Using a hosted desktop system for backing up can be a great option because your data and applications are all backed up on another server. This is great for small businesses who perhaps do not have the resources for a backup server but still need to store large amounts of data.
Why Is It Important To Back-Up Your Data?
When it comes to securing your data, it’s important to remember that anything can happen. Backing up your data means you can be fully protected against any harmful or damaging threats to your server.
However, data could also be at significant risk if it’s only stored on a single internal server. By using hosted desktop as a back-up, you will have the added assurance that everything can be retrieved in a matter of moments, should your internal server go down.
Preserving Your Data
Digital technology is moving at a fast pace and is continually evolving, which means your data could be at risk of becoming outdated and unreadable by new software in the future.
The best way to ensure you effectively document and preserve your data so it can be easily understood is to regularly move your backed-up data to new storage media as it develops.
In the past, data would have once been stored on floppy disks which at the time was fine, but now computers are not built to support them so they cannot be read. This could eventually be the case with compact disks and traditional USBs. It’s therefore crucial to keep up with the times and ensure your data can be read by new and evolving formats.
Cleansing Your Data
Data can become outdated very quickly, especially personal data such as that which is used in recruitment agencies or law firms. It’s important to regularly update and remove any data that is no longer being used, or if the person who it belongs to does not want it to be used or stored any longer. This should have been made much easier with the introduction of GDPR since people now have to opt in as opposed to opting out and should have the ability to modify their preferences.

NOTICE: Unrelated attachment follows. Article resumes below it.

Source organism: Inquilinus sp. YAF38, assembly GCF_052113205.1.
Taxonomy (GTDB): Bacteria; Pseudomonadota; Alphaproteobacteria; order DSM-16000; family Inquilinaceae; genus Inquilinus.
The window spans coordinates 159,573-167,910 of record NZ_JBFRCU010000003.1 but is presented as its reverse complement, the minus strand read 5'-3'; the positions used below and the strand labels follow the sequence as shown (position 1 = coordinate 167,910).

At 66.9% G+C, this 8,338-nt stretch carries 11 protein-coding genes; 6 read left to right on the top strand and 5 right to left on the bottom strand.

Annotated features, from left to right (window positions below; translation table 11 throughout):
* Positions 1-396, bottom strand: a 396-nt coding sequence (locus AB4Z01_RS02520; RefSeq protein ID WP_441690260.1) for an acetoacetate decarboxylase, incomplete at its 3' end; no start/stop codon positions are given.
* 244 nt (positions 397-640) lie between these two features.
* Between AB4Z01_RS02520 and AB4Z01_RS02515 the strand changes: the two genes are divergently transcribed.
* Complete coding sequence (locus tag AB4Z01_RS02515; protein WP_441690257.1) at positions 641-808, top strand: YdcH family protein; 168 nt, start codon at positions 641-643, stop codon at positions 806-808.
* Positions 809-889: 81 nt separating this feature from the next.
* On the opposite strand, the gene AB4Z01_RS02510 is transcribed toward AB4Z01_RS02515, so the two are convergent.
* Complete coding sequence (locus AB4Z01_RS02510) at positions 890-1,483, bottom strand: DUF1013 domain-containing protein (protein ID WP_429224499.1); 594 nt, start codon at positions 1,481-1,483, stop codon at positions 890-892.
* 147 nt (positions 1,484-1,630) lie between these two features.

If you’re using data which you’ve built up over time, it should be easier to cleanse since it will have been correct at one stage or another. However, data which is inherited or bought can often be inaccurate and so will take a lot more time and effort to cleanse accurately.
There are a number of CRM systems available to you which you may already be using for your data storing and cleansing but if you’re still doing it the old-fashioned way, Microsoft Excel Workbooks can be a great resource.
As long as you inputted the data correctly to start with, it should also be a quick process. You should have single variables in each column – i.e. first name, last name, phone number, email etc to ensure that you can easily filter your data when you need to use it.
When it comes to the actual cleansing of your data in Excel, try to have separate worksheets to split your data between current data, cleansed data and data to be cleansed. This will make it much easier for you to regularly ensure your data is up to date.
The GDPR legislation outlines how data should be used, processed and controlled by any business who manages data. It’s crucial that any business involved in data management adheres to the legislation.